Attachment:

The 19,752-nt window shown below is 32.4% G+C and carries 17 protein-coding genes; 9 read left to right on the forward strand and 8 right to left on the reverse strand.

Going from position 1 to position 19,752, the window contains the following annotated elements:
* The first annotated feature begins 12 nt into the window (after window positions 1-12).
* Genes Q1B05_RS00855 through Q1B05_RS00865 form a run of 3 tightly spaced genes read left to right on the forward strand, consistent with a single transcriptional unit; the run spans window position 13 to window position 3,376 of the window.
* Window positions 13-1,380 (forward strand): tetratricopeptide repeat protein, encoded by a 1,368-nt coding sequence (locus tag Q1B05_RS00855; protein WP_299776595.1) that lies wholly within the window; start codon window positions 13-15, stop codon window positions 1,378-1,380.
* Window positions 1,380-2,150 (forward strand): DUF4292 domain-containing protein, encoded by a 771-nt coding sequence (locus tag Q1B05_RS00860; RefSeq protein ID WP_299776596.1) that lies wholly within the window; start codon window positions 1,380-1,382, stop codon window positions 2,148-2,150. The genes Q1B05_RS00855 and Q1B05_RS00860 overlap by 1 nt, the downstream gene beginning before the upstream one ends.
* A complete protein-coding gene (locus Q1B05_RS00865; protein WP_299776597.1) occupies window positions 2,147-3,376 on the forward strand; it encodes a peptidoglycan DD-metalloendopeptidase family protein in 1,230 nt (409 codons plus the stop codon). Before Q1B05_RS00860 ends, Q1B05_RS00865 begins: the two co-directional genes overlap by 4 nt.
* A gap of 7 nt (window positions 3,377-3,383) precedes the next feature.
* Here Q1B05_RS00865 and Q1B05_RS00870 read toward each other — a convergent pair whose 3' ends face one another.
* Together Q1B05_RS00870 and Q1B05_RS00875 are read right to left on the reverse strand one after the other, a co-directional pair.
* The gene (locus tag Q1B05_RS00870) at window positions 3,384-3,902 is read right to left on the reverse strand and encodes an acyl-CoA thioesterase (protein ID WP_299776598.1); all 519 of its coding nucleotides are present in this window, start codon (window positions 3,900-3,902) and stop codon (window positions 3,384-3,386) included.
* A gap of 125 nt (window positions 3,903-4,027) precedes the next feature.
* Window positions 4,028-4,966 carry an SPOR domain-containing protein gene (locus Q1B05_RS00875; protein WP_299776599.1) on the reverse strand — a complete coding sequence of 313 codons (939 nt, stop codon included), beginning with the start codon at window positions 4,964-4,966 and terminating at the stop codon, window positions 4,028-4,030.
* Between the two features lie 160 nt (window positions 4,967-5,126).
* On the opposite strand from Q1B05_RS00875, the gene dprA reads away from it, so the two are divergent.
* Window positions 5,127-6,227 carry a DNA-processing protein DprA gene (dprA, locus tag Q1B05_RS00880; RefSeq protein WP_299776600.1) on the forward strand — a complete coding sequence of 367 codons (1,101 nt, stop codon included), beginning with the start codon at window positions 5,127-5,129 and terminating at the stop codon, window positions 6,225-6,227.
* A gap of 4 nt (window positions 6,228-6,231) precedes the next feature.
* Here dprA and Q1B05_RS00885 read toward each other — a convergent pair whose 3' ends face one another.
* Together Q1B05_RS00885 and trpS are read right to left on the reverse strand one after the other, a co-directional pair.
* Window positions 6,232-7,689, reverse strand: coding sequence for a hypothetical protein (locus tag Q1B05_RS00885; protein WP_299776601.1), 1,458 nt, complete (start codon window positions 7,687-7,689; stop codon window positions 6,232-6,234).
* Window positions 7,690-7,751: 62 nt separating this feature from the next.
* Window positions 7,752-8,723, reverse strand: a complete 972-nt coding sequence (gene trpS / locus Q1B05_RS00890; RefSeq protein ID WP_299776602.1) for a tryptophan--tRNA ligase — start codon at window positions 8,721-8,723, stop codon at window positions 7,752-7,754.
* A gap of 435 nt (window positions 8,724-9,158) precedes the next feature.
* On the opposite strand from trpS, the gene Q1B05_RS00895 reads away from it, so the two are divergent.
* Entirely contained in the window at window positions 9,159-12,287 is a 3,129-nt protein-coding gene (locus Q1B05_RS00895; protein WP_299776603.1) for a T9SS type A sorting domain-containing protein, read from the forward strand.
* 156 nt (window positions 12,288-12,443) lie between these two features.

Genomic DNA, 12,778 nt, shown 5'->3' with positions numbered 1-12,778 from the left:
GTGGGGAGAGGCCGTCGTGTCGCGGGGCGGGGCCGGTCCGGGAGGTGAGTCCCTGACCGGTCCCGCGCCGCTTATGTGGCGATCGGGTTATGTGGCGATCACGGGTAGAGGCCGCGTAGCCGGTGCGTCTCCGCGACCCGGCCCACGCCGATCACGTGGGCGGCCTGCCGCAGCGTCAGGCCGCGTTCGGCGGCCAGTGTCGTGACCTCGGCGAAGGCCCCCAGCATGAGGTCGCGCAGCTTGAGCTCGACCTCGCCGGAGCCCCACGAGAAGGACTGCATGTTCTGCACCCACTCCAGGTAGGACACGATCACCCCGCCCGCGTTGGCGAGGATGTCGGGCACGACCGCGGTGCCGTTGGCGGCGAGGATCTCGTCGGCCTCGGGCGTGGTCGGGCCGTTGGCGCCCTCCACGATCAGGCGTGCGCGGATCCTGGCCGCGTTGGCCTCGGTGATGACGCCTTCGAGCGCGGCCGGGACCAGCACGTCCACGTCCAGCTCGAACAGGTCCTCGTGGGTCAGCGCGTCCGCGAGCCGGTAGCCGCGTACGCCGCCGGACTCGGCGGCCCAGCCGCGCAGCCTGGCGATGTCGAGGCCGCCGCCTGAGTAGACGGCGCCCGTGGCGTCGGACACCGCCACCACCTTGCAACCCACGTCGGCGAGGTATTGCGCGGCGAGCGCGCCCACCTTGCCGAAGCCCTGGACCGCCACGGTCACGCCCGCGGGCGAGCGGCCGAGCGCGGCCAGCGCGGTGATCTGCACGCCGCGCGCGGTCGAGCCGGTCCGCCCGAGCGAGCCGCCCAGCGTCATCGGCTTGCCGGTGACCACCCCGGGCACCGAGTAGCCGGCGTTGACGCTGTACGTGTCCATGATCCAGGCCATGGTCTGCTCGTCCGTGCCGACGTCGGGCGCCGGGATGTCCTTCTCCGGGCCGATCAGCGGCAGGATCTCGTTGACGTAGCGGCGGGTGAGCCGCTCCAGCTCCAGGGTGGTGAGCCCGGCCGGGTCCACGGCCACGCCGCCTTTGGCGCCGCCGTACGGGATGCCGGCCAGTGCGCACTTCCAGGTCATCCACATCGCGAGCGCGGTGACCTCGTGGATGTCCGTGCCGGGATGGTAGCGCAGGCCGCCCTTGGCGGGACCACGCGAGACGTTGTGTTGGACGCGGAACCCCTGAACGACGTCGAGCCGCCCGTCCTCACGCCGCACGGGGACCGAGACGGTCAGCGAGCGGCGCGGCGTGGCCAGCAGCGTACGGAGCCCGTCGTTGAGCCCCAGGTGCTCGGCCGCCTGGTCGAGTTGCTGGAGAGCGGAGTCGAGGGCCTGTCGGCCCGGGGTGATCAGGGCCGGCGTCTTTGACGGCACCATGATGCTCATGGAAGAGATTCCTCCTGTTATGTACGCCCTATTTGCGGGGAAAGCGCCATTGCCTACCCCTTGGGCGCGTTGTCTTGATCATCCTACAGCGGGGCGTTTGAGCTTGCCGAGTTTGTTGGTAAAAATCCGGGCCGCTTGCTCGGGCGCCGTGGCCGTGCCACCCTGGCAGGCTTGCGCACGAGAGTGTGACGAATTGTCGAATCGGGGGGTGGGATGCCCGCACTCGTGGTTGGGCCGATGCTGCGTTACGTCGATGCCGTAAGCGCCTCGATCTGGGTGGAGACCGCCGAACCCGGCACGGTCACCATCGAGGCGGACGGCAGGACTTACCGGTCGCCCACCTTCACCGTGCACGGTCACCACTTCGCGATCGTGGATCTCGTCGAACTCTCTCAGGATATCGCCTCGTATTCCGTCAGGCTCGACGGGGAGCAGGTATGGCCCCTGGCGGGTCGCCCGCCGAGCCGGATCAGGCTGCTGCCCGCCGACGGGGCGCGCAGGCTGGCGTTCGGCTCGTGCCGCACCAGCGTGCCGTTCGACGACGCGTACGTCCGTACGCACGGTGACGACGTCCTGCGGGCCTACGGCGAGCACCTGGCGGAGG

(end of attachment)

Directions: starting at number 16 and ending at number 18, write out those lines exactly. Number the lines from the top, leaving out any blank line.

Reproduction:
* Window positions 5,127-6,227 carry a DNA-processing protein DprA gene (dprA, locus tag Q1B05_RS00880; RefSeq protein WP_299776600.1) on the forward strand — a complete coding sequence of 367 codons (1,101 nt, stop codon included), beginning with the start codon at window positions 5,127-5,129 and terminating at the stop codon, window positions 6,225-6,227.
* A gap of 4 nt (window positions 6,228-6,231) precedes the next feature.
* Here dprA and Q1B05_RS00885 read toward each other — a convergent pair whose 3' ends face one another.